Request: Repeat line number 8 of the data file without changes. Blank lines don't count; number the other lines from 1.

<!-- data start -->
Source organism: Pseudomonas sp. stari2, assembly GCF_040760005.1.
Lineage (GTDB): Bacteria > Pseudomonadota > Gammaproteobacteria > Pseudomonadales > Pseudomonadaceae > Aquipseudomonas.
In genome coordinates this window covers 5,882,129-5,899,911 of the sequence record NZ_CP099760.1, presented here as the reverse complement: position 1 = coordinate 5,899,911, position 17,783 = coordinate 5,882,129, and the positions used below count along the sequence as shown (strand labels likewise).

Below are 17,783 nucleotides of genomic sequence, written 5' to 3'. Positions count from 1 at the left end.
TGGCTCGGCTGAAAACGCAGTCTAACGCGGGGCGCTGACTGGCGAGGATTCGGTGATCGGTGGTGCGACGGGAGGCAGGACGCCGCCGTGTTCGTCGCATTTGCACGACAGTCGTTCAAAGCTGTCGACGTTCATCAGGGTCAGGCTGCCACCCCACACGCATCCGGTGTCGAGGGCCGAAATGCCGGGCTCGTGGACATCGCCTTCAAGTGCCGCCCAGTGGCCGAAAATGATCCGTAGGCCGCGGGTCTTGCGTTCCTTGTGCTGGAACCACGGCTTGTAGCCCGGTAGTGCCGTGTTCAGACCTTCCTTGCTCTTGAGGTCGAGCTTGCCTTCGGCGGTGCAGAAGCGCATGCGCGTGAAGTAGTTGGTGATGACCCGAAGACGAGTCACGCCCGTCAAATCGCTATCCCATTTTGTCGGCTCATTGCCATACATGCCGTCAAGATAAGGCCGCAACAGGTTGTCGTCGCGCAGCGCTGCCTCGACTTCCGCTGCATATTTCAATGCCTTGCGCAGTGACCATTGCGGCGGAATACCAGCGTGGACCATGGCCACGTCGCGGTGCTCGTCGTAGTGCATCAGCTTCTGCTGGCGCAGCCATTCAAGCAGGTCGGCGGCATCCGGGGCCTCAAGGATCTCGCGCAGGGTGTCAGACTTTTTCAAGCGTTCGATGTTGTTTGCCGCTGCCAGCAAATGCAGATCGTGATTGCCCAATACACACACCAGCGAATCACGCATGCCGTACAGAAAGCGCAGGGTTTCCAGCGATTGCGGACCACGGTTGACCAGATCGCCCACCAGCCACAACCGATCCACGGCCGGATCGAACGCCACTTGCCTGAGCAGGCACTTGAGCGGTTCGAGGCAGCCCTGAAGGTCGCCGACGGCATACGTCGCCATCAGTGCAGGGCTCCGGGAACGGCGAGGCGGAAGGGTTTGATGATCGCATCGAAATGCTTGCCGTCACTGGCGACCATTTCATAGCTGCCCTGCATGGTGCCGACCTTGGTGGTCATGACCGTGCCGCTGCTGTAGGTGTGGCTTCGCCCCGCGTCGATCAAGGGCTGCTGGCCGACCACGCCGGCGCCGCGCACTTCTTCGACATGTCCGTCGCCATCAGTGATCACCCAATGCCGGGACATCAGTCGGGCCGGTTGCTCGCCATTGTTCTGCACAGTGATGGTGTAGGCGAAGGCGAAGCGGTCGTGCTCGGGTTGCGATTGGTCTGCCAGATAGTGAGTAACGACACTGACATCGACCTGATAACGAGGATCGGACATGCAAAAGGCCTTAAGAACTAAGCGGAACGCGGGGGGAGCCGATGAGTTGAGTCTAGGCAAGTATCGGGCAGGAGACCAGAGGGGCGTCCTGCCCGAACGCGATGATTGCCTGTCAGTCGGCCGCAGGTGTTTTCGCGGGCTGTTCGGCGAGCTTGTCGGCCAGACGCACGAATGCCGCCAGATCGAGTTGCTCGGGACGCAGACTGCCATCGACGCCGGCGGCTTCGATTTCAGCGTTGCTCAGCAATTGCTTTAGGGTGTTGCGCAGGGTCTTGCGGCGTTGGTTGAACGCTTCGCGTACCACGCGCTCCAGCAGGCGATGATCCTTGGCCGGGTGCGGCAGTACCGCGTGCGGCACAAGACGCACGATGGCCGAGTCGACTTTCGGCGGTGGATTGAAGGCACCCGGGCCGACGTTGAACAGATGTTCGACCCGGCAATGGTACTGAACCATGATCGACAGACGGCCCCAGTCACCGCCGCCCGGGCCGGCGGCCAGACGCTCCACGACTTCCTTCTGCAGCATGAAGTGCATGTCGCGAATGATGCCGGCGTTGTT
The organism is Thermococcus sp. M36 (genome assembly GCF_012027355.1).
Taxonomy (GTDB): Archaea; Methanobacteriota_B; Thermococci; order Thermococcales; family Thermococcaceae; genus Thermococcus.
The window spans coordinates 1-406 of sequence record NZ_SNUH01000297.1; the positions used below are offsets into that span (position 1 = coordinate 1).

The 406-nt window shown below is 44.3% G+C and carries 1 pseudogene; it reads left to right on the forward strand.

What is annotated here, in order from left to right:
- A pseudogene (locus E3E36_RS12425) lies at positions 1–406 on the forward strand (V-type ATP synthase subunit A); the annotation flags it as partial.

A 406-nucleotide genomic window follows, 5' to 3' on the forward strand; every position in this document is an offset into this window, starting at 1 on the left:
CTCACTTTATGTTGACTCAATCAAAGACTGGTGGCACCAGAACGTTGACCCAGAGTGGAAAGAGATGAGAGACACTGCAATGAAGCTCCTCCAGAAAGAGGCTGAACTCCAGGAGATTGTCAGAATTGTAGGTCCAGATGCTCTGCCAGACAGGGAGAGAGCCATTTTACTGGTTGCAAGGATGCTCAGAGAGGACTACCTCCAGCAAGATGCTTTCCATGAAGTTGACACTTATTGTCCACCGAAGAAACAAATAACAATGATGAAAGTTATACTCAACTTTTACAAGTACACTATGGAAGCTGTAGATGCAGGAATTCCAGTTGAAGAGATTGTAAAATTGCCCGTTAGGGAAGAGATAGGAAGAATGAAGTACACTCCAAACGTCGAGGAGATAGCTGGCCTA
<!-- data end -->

The window spans coordinates 1-406 of sequence record NZ_SNUH01000297.1; the positions used below are offsets into that span (position 1 = coordinate 1).